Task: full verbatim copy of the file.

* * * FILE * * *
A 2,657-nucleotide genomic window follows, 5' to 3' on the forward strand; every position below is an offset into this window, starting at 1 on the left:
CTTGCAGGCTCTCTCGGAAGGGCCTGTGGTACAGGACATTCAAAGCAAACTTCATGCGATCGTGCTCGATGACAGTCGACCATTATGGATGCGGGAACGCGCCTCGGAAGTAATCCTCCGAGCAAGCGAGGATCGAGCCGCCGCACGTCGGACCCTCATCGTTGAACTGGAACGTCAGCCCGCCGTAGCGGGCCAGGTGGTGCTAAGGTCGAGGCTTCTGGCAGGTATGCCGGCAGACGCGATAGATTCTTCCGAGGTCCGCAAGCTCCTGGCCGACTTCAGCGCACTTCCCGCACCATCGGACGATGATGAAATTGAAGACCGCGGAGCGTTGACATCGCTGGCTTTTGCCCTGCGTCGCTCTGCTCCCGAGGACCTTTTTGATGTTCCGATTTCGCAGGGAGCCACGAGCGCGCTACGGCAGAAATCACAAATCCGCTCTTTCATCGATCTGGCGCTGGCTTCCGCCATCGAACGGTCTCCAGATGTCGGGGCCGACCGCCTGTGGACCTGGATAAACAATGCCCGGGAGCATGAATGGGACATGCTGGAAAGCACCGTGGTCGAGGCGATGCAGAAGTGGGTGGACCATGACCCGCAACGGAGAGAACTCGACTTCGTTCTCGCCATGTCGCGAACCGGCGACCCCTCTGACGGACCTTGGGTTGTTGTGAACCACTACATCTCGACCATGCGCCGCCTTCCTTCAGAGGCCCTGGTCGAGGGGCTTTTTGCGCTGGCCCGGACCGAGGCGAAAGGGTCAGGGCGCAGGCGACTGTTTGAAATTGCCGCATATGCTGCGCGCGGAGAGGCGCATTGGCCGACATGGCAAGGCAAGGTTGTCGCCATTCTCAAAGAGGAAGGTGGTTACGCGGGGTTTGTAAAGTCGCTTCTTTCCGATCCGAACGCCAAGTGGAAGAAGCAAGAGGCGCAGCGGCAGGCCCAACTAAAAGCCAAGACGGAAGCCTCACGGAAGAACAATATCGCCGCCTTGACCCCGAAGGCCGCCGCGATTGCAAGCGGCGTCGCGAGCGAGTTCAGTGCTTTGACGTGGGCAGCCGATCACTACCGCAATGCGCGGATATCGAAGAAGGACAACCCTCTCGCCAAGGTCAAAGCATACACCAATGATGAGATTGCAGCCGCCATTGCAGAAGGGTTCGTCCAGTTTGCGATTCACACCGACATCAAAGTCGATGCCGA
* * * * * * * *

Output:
A 2,657-nucleotide genomic window follows, 5' to 3' on the forward strand; every position below is an offset into this window, starting at 1 on the left:
CTTGCAGGCTCTCTCGGAAGGGCCTGTGGTACAGGACATTCAAAGCAAACTTCATGCGATCGTGCTCGATGACAGTCGACCATTATGGATGCGGGAACGCGCCTCGGAAGTAATCCTCCGAGCAAGCGAGGATCGAGCCGCCGCACGTCGGACCCTCATCGTTGAACTGGAACGTCAGCCCGCCGTAGCGGGCCAGGTGGTGCTAAGGTCGAGGCTTCTGGCAGGTATGCCGGCAGACGCGATAGATTCTTCCGAGGTCCGCAAGCTCCTGGCCGACTTCAGCGCACTTCCCGCACCATCGGACGATGATGAAATTGAAGACCGCGGAGCGTTGACATCGCTGGCTTTTGCCCTGCGTCGCTCTGCTCCCGAGGACCTTTTTGATGTTCCGATTTCGCAGGGAGCCACGAGCGCGCTACGGCAGAAATCACAAATCCGCTCTTTCATCGATCTGGCGCTGGCTTCCGCCATCGAACGGTCTCCAGATGTCGGGGCCGACCGCCTGTGGACCTGGATAAACAATGCCCGGGAGCATGAATGGGACATGCTGGAAAGCACCGTGGTCGAGGCGATGCAGAAGTGGGTGGACCATGACCCGCAACGGAGAGAACTCGACTTCGTTCTCGCCATGTCGCGAACCGGCGACCCCTCTGACGGACCTTGGGTTGTTGTGAACCACTACATCTCGACCATGCGCCGCCTTCCTTCAGAGGCCCTGGTCGAGGGGCTTTTTGCGCTGGCCCGGACCGAGGCGAAAGGGTCAGGGCGCAGGCGACTGTTTGAAATTGCCGCATATGCTGCGCGCGGAGAGGCGCATTGGCCGACATGGCAAGGCAAGGTTGTCGCCATTCTCAAAGAGGAAGGTGGTTACGCGGGGTTTGTAAAGTCGCTTCTTTCCGATCCGAACGCCAAGTGGAAGAAGCAAGAGGCGCAGCGGCAGGCCCAACTAAAAGCCAAGACGGAAGCCTCACGGAAGAACAATATCGCCGCCTTGACCCCGAAGGCCGCCGCGATTGCAAGCGGCGTCGCGAGCGAGTTCAGTGCTTTGACGTGGGCAGCCGATCACTACCGCAATGCGCGGATATCGAAGAAGGACAACCCTCTCGCCAAGGTCAAAGCATACACCAATGATGAGATTGCAGCCGCCATTGCAGAAGGGTTCGTCCAGTTTGCGATTCACACCGACATCAAAGTCGATGCCGA